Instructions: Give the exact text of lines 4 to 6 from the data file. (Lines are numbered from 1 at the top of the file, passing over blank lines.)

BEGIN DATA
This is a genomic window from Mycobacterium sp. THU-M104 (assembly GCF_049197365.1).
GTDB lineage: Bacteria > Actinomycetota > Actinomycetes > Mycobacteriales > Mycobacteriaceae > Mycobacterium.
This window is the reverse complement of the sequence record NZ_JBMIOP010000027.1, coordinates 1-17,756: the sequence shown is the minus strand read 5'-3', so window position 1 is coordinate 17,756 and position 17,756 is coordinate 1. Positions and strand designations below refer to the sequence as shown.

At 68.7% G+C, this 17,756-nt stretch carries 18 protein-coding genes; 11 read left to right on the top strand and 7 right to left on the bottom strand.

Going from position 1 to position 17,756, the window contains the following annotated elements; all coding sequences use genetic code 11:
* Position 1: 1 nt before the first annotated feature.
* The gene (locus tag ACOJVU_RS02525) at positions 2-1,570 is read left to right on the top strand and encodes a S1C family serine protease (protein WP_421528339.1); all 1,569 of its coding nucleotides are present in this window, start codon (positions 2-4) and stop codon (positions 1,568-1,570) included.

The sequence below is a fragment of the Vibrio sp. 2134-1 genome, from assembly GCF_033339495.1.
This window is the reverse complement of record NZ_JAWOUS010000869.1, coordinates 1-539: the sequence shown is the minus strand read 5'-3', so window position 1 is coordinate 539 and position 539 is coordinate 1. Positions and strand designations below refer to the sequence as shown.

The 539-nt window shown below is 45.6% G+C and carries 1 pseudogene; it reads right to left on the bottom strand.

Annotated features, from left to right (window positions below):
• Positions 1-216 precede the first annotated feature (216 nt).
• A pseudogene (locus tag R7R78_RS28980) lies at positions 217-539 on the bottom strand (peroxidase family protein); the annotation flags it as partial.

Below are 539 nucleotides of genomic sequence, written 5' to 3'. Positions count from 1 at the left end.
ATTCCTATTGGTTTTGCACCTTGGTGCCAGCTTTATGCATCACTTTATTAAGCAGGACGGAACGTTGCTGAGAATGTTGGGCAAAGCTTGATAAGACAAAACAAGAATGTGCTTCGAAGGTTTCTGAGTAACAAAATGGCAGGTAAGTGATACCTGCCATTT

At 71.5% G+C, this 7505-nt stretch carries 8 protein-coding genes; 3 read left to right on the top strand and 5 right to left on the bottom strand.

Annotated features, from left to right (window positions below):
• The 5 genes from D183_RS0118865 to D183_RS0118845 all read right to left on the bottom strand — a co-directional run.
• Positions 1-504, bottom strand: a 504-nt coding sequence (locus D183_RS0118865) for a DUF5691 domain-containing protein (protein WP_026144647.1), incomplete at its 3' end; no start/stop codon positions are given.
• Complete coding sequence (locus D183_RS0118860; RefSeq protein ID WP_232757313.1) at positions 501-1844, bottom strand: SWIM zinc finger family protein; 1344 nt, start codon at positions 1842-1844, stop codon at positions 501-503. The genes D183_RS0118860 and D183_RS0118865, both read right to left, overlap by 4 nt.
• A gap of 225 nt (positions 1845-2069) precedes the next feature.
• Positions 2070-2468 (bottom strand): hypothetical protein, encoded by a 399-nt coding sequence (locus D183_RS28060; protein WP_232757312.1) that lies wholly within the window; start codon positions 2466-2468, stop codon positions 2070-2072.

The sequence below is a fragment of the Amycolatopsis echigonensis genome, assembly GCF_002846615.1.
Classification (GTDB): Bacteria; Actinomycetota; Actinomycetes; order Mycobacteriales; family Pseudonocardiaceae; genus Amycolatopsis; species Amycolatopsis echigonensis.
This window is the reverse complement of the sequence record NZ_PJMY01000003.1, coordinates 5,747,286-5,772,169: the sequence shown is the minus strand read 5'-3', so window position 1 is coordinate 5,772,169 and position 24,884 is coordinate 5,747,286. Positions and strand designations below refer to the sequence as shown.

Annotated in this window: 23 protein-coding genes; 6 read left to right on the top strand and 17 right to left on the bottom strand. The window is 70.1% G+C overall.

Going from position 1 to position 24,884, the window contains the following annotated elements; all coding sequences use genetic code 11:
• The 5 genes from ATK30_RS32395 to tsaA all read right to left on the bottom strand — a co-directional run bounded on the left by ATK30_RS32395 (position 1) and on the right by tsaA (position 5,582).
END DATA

At 68.7% G+C, this 17,756-nt stretch carries 18 protein-coding genes; 11 read left to right on the top strand and 7 right to left on the bottom strand.

Going from position 1 to position 17,756, the window contains the following annotated elements; all coding sequences use genetic code 11:
* Position 1: 1 nt before the first annotated feature.